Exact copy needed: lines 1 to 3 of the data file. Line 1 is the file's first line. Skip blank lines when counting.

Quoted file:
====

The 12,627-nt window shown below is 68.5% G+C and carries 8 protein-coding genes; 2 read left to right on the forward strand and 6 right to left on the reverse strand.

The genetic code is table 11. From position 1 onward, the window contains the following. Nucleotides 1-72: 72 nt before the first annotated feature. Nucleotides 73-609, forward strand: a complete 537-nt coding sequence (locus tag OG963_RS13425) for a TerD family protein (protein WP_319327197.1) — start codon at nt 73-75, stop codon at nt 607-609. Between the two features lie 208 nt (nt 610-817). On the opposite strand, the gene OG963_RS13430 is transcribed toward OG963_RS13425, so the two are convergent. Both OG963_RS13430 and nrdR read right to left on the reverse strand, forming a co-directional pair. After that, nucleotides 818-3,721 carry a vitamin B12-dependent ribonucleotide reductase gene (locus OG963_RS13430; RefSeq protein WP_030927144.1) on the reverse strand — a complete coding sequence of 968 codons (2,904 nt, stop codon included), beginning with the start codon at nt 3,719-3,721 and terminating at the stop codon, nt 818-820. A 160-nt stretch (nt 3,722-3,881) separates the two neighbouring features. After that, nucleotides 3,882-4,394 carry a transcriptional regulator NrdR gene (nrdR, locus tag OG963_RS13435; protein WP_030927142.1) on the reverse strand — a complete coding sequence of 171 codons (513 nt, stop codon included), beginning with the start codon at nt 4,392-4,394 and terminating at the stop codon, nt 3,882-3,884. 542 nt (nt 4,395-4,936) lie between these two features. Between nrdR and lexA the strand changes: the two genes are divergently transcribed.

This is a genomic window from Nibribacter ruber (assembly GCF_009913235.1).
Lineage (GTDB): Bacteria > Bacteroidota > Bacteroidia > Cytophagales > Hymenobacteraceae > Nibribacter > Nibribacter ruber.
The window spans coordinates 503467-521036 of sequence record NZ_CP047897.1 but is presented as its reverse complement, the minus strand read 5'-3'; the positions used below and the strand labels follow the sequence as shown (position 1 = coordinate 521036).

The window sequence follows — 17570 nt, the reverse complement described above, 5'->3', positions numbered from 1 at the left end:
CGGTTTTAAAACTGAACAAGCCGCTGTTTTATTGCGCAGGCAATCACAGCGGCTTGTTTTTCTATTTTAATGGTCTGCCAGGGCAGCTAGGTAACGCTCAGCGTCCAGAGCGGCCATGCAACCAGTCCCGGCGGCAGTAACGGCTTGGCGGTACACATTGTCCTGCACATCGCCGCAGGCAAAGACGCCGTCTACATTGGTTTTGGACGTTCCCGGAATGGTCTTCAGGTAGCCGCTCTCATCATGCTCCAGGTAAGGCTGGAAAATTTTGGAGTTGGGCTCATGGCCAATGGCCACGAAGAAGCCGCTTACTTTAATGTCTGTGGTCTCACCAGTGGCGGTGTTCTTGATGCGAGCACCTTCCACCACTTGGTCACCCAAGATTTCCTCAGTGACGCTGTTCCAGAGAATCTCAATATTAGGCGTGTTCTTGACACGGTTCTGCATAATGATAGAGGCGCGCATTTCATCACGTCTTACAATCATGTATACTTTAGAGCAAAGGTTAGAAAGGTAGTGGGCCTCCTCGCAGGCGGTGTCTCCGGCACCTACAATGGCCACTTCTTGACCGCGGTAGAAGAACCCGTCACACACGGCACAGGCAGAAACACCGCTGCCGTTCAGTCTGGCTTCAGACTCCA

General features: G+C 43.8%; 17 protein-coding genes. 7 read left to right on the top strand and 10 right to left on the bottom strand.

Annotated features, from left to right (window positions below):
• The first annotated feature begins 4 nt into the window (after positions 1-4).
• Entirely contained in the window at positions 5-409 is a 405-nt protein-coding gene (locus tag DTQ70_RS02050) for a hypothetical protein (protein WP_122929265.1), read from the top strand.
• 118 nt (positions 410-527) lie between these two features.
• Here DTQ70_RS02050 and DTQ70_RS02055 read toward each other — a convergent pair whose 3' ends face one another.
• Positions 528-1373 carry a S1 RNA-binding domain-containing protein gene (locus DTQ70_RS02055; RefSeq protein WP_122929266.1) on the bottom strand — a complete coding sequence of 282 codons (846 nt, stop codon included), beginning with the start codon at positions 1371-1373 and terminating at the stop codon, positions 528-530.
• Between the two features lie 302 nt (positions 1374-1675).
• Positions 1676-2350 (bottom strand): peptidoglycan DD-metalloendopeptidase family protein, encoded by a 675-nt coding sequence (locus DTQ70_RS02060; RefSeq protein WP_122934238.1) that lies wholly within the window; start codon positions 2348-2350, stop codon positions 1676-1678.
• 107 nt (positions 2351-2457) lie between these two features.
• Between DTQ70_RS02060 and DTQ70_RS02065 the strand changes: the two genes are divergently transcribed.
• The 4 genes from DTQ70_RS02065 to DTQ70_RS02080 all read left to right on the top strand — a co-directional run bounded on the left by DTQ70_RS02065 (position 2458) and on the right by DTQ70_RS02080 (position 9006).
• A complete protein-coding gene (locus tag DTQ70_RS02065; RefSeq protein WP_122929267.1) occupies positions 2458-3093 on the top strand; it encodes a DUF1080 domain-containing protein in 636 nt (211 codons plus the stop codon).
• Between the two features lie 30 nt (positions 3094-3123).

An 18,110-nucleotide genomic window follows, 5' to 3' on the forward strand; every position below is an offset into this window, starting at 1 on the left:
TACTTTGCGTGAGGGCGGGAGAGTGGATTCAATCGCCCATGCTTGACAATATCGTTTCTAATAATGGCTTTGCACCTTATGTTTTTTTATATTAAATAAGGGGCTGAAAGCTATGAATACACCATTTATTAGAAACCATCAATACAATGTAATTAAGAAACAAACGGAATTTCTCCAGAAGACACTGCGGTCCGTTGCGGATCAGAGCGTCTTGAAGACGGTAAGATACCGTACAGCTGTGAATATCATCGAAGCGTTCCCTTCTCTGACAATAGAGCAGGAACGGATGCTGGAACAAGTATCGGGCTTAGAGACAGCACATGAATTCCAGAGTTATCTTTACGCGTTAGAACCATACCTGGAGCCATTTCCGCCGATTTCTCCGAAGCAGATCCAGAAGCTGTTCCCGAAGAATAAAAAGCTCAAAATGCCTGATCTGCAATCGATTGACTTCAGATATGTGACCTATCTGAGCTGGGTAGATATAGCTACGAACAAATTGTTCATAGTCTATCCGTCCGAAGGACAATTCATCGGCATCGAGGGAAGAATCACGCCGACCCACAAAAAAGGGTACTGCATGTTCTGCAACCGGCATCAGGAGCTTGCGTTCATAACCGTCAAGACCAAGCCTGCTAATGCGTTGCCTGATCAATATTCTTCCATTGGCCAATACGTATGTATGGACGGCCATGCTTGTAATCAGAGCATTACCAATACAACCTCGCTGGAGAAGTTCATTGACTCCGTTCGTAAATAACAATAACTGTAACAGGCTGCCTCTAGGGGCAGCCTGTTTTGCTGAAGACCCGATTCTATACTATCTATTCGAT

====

The 12,627-nt window shown below is 68.5% G+C and carries 8 protein-coding genes; 2 read left to right on the forward strand and 6 right to left on the reverse strand.

The genetic code is table 11. From position 1 onward, the window contains the following. Nucleotides 1-72: 72 nt before the first annotated feature. Nucleotides 73-609, forward strand: a complete 537-nt coding sequence (locus tag OG963_RS13425) for a TerD family protein (protein WP_319327197.1) — start codon at nt 73-75, stop codon at nt 607-609. Between the two features lie 208 nt (nt 610-817). On the opposite strand, the gene OG963_RS13430 is transcribed toward OG963_RS13425, so the two are convergent. Both OG963_RS13430 and nrdR read right to left on the reverse strand, forming a co-directional pair. After that, nucleotides 818-3,721 carry a vitamin B12-dependent ribonucleotide reductase gene (locus OG963_RS13430; RefSeq protein WP_030927144.1) on the reverse strand — a complete coding sequence of 968 codons (2,904 nt, stop codon included), beginning with the start codon at nt 3,719-3,721 and terminating at the stop codon, nt 818-820. A 160-nt stretch (nt 3,722-3,881) separates the two neighbouring features. After that, nucleotides 3,882-4,394 carry a transcriptional regulator NrdR gene (nrdR, locus tag OG963_RS13435; protein WP_030927142.1) on the reverse strand — a complete coding sequence of 171 codons (513 nt, stop codon included), beginning with the start codon at nt 4,392-4,394 and terminating at the stop codon, nt 3,882-3,884. 542 nt (nt 4,395-4,936) lie between these two features. Between nrdR and lexA the strand changes: the two genes are divergently transcribed.

This is a genomic window from Nibribacter ruber (assembly GCF_009913235.1).